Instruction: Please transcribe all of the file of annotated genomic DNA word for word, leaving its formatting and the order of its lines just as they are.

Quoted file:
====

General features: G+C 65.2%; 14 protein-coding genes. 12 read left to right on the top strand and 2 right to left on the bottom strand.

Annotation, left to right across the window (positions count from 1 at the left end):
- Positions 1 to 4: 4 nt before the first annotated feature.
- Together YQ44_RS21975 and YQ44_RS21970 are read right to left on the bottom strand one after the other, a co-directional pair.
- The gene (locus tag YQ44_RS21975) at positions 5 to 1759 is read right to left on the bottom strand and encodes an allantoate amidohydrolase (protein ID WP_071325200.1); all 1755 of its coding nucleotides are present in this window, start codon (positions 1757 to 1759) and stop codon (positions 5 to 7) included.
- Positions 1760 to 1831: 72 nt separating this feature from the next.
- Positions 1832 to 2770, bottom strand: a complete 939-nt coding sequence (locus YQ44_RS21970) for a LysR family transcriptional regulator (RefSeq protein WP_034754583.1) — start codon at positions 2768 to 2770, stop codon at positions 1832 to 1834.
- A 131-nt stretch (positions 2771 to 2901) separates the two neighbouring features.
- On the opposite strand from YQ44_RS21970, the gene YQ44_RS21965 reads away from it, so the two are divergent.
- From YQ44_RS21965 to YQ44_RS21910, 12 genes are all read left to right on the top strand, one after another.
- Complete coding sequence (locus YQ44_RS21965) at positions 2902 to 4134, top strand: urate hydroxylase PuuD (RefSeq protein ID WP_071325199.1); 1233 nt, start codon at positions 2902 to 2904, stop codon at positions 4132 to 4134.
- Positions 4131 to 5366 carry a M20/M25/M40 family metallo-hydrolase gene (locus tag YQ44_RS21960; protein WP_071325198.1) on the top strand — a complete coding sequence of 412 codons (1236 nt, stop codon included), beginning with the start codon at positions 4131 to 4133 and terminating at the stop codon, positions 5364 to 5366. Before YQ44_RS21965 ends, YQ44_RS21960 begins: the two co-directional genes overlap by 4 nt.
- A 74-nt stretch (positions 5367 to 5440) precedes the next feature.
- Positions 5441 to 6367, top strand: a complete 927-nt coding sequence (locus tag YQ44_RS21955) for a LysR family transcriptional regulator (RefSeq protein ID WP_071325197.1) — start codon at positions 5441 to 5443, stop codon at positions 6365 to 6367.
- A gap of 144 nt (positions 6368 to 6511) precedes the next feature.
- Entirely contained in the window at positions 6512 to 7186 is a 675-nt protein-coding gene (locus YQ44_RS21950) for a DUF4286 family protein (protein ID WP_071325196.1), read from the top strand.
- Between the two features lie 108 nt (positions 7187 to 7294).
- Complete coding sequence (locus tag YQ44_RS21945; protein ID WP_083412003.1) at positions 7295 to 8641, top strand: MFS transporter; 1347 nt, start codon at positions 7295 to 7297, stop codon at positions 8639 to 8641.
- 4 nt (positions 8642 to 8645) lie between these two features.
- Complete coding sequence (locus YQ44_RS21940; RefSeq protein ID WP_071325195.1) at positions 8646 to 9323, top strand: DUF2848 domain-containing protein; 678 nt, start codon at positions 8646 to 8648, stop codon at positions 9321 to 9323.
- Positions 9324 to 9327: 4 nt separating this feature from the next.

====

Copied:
General features: G+C 65.2%; 14 protein-coding genes. 12 read left to right on the top strand and 2 right to left on the bottom strand.

Annotation, left to right across the window (positions count from 1 at the left end):
- Positions 1 to 4: 4 nt before the first annotated feature.
- Together YQ44_RS21975 and YQ44_RS21970 are read right to left on the bottom strand one after the other, a co-directional pair.
- The gene (locus tag YQ44_RS21975) at positions 5 to 1759 is read right to left on the bottom strand and encodes an allantoate amidohydrolase (protein ID WP_071325200.1); all 1755 of its coding nucleotides are present in this window, start codon (positions 1757 to 1759) and stop codon (positions 5 to 7) included.
- Positions 1760 to 1831: 72 nt separating this feature from the next.
- Positions 1832 to 2770, bottom strand: a complete 939-nt coding sequence (locus YQ44_RS21970) for a LysR family transcriptional regulator (RefSeq protein WP_034754583.1) — start codon at positions 2768 to 2770, stop codon at positions 1832 to 1834.
- A 131-nt stretch (positions 2771 to 2901) separates the two neighbouring features.
- On the opposite strand from YQ44_RS21970, the gene YQ44_RS21965 reads away from it, so the two are divergent.
- From YQ44_RS21965 to YQ44_RS21910, 12 genes are all read left to right on the top strand, one after another.
- Complete coding sequence (locus YQ44_RS21965) at positions 2902 to 4134, top strand: urate hydroxylase PuuD (RefSeq protein ID WP_071325199.1); 1233 nt, start codon at positions 2902 to 2904, stop codon at positions 4132 to 4134.
- Positions 4131 to 5366 carry a M20/M25/M40 family metallo-hydrolase gene (locus tag YQ44_RS21960; protein WP_071325198.1) on the top strand — a complete coding sequence of 412 codons (1236 nt, stop codon included), beginning with the start codon at positions 4131 to 4133 and terminating at the stop codon, positions 5364 to 5366. Before YQ44_RS21965 ends, YQ44_RS21960 begins: the two co-directional genes overlap by 4 nt.
- A 74-nt stretch (positions 5367 to 5440) precedes the next feature.
- Positions 5441 to 6367, top strand: a complete 927-nt coding sequence (locus tag YQ44_RS21955) for a LysR family transcriptional regulator (RefSeq protein ID WP_071325197.1) — start codon at positions 5441 to 5443, stop codon at positions 6365 to 6367.
- A gap of 144 nt (positions 6368 to 6511) precedes the next feature.
- Entirely contained in the window at positions 6512 to 7186 is a 675-nt protein-coding gene (locus YQ44_RS21950) for a DUF4286 family protein (protein ID WP_071325196.1), read from the top strand.
- Between the two features lie 108 nt (positions 7187 to 7294).
- Complete coding sequence (locus tag YQ44_RS21945; protein ID WP_083412003.1) at positions 7295 to 8641, top strand: MFS transporter; 1347 nt, start codon at positions 7295 to 7297, stop codon at positions 8639 to 8641.
- 4 nt (positions 8642 to 8645) lie between these two features.
- Complete coding sequence (locus YQ44_RS21940; RefSeq protein ID WP_071325195.1) at positions 8646 to 9323, top strand: DUF2848 domain-containing protein; 678 nt, start codon at positions 8646 to 8648, stop codon at positions 9321 to 9323.
- Positions 9324 to 9327: 4 nt separating this feature from the next.